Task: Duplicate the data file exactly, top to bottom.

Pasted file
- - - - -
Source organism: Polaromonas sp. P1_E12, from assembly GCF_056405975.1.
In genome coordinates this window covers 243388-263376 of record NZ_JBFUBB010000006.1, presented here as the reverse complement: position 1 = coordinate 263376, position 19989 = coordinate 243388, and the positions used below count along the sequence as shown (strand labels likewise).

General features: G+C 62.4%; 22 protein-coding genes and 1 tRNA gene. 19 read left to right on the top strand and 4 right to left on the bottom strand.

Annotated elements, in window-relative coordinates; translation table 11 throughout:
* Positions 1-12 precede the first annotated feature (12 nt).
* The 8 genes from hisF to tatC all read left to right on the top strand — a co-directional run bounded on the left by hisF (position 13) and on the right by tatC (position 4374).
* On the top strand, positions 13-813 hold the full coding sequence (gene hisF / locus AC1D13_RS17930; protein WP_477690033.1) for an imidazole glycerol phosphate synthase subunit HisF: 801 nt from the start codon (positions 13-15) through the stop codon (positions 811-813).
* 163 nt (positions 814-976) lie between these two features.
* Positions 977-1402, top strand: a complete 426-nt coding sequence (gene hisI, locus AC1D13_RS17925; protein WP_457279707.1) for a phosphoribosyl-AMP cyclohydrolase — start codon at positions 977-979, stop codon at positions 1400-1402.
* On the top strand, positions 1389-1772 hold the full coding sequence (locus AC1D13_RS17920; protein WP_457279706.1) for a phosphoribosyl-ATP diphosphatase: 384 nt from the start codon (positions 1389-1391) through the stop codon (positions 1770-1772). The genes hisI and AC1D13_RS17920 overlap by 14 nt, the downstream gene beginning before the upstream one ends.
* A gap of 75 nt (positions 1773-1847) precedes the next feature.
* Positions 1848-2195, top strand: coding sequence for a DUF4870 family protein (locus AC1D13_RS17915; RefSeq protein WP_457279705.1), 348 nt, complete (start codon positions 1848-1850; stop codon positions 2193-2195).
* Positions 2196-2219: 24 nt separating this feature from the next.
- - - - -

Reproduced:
Source organism: Polaromonas sp. P1_E12, from assembly GCF_056405975.1.
In genome coordinates this window covers 243388-263376 of record NZ_JBFUBB010000006.1, presented here as the reverse complement: position 1 = coordinate 263376, position 19989 = coordinate 243388, and the positions used below count along the sequence as shown (strand labels likewise).

General features: G+C 62.4%; 22 protein-coding genes and 1 tRNA gene. 19 read left to right on the top strand and 4 right to left on the bottom strand.

Annotated elements, in window-relative coordinates; translation table 11 throughout:
* Positions 1-12 precede the first annotated feature (12 nt).
* The 8 genes from hisF to tatC all read left to right on the top strand — a co-directional run bounded on the left by hisF (position 13) and on the right by tatC (position 4374).
* On the top strand, positions 13-813 hold the full coding sequence (gene hisF / locus AC1D13_RS17930; protein WP_477690033.1) for an imidazole glycerol phosphate synthase subunit HisF: 801 nt from the start codon (positions 13-15) through the stop codon (positions 811-813).
* 163 nt (positions 814-976) lie between these two features.
* Positions 977-1402, top strand: a complete 426-nt coding sequence (gene hisI, locus AC1D13_RS17925; protein WP_457279707.1) for a phosphoribosyl-AMP cyclohydrolase — start codon at positions 977-979, stop codon at positions 1400-1402.
* On the top strand, positions 1389-1772 hold the full coding sequence (locus AC1D13_RS17920; protein WP_457279706.1) for a phosphoribosyl-ATP diphosphatase: 384 nt from the start codon (positions 1389-1391) through the stop codon (positions 1770-1772). The genes hisI and AC1D13_RS17920 overlap by 14 nt, the downstream gene beginning before the upstream one ends.
* A gap of 75 nt (positions 1773-1847) precedes the next feature.
* Positions 1848-2195, top strand: coding sequence for a DUF4870 family protein (locus AC1D13_RS17915; RefSeq protein WP_457279705.1), 348 nt, complete (start codon positions 1848-1850; stop codon positions 2193-2195).
* Positions 2196-2219: 24 nt separating this feature from the next.